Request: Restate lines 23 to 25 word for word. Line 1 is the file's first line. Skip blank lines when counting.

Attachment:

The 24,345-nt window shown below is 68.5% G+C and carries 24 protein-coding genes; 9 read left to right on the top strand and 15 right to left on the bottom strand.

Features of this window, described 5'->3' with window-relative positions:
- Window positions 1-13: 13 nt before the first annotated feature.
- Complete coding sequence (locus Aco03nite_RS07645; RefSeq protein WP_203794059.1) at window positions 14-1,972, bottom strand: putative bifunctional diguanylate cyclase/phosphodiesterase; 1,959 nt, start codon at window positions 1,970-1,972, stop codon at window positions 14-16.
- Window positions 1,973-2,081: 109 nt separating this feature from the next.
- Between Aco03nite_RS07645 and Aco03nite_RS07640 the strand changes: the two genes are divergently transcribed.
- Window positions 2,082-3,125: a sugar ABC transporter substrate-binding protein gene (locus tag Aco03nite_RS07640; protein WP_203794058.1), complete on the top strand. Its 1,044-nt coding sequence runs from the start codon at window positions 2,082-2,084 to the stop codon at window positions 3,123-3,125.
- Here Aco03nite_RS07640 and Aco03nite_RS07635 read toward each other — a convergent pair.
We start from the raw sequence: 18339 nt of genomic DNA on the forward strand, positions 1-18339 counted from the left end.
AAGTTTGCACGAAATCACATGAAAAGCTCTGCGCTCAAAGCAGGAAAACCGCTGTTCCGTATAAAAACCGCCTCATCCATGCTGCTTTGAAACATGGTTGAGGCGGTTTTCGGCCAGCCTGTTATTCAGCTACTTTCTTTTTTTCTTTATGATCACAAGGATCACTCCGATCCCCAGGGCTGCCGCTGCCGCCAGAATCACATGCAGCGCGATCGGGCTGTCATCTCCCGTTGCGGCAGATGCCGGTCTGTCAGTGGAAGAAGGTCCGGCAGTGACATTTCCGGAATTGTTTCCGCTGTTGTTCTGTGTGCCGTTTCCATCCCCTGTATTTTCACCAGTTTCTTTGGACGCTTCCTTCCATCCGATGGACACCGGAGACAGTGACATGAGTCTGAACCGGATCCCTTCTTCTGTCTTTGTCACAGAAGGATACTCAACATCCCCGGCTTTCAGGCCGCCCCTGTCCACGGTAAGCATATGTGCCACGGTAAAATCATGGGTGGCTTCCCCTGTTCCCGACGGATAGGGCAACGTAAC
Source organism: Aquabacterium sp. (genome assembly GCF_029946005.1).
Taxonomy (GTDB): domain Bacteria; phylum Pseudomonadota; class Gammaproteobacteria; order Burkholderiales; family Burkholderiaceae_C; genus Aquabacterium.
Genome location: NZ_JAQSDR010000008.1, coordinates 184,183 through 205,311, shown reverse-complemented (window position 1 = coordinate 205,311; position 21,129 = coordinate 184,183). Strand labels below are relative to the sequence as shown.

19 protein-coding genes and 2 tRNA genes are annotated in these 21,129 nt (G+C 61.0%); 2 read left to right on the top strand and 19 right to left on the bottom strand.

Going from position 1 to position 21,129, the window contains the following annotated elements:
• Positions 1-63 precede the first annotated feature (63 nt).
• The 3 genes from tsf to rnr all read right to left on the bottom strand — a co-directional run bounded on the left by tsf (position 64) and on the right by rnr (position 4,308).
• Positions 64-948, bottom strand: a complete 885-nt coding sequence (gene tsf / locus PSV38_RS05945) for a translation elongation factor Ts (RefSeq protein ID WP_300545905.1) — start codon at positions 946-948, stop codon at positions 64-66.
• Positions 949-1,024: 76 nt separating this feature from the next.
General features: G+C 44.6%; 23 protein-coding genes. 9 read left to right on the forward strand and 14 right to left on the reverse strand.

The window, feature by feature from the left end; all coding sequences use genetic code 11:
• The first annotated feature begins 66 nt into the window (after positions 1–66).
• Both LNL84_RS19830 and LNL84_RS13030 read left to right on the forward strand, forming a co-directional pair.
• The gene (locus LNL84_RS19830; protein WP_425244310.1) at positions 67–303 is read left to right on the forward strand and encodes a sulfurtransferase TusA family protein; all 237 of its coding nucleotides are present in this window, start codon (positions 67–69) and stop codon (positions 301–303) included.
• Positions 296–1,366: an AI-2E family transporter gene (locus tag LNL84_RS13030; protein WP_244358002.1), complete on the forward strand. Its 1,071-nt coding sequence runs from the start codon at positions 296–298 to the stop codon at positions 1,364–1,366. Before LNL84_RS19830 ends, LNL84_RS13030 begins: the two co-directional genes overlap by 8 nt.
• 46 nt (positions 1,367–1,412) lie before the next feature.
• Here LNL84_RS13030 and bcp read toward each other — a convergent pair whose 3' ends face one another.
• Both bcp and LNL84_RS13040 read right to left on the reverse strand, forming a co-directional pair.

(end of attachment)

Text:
• Both LNL84_RS19830 and LNL84_RS13030 read left to right on the forward strand, forming a co-directional pair.
• The gene (locus LNL84_RS19830; protein WP_425244310.1) at positions 67–303 is read left to right on the forward strand and encodes a sulfurtransferase TusA family protein; all 237 of its coding nucleotides are present in this window, start codon (positions 67–69) and stop codon (positions 301–303) included.
• Positions 296–1,366: an AI-2E family transporter gene (locus tag LNL84_RS13030; protein WP_244358002.1), complete on the forward strand. Its 1,071-nt coding sequence runs from the start codon at positions 296–298 to the stop codon at positions 1,364–1,366. Before LNL84_RS19830 ends, LNL84_RS13030 begins: the two co-directional genes overlap by 8 nt.